Athletic, with long blond hair, and Mediterranean skin, Annick was a straight-A student, and the “fastest girl to ever step on the high school track freshman year,” her elder brother John recalls. What initially exhibited itself as rebellious teenage behavior (smoking pot, hanging out with the wrong crowd) culminated into her first psychotic break at a Halloween party.
Back then, in 1977, little was known about schizophrenia, and no adequate treatment existed. Some doctors still believed that the cause was rooted in upbringing and family dynamics.
John remembers those early meetings with psychiatrists: “They were searching for who to blame, who to pin the responsibility on—looking to see what mom and dad did to cause this behavior.” Once, the Hollisters visited a family counselor, who asked them to make a crayon drawing. After watching John’s attempt, the counselor called him the “controlling factor in this household.” To which Hal replied, “No, you’re a quack, we’re out of here.”
Even back then, Hal and Patsy had a very progressive view of schizophrenia as a brain disorder, and not something that was the fault of the family of origin, as was the prevailing idea. In this way, “they were ahead of their time by 20 years,” says Meggin, “they were so amazing, and so open. Even today, people hide, or are embarrassed by mental illness.”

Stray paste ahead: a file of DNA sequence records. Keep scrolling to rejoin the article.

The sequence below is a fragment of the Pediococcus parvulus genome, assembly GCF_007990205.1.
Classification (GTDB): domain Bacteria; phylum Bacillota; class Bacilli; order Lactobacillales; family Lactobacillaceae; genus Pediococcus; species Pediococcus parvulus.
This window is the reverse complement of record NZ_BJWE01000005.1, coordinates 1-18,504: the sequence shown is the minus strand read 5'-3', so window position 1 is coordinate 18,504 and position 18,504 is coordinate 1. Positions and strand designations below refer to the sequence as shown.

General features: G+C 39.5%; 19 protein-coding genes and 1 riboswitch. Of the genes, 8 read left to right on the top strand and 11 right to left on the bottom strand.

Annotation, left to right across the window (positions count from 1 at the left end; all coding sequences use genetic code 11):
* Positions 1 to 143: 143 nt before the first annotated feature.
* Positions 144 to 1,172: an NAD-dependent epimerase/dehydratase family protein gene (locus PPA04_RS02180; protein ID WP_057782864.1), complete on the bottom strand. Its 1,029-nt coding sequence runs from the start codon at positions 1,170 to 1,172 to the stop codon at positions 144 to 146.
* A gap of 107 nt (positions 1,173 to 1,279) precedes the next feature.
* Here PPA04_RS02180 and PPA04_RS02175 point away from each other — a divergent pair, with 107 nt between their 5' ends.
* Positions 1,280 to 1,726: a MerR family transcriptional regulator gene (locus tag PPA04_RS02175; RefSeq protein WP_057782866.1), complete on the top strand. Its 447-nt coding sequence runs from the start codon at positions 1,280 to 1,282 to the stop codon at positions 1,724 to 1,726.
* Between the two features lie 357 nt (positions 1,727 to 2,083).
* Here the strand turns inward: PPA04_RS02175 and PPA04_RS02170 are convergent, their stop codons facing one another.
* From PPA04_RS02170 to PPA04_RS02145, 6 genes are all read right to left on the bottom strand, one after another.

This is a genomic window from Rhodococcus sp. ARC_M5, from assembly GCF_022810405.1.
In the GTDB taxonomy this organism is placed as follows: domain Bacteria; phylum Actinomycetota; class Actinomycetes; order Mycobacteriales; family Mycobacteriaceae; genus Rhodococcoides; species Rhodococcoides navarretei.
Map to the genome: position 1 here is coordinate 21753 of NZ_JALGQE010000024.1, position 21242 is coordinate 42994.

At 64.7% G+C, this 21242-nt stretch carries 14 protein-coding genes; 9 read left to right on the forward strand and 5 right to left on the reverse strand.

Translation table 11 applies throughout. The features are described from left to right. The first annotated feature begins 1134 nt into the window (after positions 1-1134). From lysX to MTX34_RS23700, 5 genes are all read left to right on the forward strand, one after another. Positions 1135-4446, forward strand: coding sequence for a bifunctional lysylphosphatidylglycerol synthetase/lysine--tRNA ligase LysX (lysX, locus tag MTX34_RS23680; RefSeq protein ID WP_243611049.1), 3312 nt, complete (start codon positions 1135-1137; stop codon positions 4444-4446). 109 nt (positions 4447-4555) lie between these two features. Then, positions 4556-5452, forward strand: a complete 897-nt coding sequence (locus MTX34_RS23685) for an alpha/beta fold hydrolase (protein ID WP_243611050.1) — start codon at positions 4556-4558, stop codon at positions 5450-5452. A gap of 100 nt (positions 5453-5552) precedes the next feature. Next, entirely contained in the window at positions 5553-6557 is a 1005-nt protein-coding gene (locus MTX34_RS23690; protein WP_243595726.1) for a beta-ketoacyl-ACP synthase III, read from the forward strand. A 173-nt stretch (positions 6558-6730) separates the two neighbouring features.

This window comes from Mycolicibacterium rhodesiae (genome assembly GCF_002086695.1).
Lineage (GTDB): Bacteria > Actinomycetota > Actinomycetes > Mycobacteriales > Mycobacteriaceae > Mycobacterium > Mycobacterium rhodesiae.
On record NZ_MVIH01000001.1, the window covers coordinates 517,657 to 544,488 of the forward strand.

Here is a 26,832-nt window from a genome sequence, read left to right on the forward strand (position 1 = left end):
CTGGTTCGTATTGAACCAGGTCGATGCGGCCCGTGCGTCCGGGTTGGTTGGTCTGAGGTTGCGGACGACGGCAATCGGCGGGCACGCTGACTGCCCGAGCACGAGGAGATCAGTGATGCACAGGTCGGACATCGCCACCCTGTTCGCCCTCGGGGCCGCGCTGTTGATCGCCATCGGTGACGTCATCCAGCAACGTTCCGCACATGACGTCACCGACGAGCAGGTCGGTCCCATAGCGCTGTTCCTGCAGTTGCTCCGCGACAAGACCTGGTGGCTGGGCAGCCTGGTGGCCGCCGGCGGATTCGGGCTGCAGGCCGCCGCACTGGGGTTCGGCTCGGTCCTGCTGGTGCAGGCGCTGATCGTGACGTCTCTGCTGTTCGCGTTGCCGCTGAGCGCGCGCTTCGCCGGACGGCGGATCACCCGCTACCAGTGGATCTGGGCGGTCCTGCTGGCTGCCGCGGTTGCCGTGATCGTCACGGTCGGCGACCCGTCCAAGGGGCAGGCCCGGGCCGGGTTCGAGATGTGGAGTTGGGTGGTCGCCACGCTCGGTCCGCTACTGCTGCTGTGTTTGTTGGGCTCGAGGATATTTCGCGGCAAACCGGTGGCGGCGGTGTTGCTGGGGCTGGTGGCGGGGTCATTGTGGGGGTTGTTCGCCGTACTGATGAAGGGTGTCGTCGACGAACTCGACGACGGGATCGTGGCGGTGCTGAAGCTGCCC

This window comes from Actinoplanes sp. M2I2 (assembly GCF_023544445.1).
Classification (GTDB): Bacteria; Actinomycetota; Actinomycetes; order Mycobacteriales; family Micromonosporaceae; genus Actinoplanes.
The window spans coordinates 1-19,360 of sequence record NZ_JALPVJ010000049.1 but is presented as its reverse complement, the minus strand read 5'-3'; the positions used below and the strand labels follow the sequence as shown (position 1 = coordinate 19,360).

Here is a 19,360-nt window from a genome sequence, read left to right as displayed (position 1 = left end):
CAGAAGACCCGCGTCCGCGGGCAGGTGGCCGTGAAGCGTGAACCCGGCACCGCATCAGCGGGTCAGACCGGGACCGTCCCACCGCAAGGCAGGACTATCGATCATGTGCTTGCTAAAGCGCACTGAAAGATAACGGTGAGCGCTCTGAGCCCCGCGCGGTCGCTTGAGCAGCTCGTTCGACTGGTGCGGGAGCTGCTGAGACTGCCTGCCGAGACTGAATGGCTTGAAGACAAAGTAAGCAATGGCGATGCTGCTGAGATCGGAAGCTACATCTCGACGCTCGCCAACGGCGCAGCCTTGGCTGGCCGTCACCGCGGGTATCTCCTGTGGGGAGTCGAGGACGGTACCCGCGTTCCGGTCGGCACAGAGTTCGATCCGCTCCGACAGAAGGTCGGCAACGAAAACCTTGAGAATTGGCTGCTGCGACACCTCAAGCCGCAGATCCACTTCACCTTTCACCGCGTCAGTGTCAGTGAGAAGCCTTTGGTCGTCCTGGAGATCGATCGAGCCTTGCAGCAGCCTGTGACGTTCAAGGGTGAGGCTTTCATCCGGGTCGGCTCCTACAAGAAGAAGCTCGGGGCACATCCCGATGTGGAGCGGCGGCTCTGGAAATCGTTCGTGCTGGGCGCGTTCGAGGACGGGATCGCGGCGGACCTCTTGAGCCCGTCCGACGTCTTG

Since then science has caught up with the Hollisters’ progressive views, and Meggin’s research, motivated by her sister’s illness, has contributed to a better understanding of the genesis of this brain disorder.
As a graduate student in the Department of Psychology at University of Southern California, Meggin used data and statistical analysis to explore her suspicion that incompatibility in blood types between her mom and her sister could have something to do with Annick’s schizophrenia. While Meggin, John, and Patsy all had a blood type of Rh negative, Annick was Rh positive, which, it was theorized, may have triggered an immune response while Patsy was pregnant. Meggin’s Ph.D. dissertation was published in 1996 in the Archives of General Psychiatry, and hailed by the journal as a “landmark study.” Her breakthrough has sparked subsequent research looking at the significant role that genes and obstetrical and immune system complications can play in causing this illness.
Meggin was 12 when Annick became sick, and growing up she saw first-hand the suffering her sister went through. She and John visited mental hospitals where Annick was held in padded solitary cells, “scared to death.”
“Now that I have five kids, I can’t even imagine the fear that must be inside somebody, who to begin with isn’t thinking clearly, and then is locked up in solitary confinement,” recalls John, who headed off to Stanford in the fall of 1979, and was thus more insulated from Annick’s care than Meggin.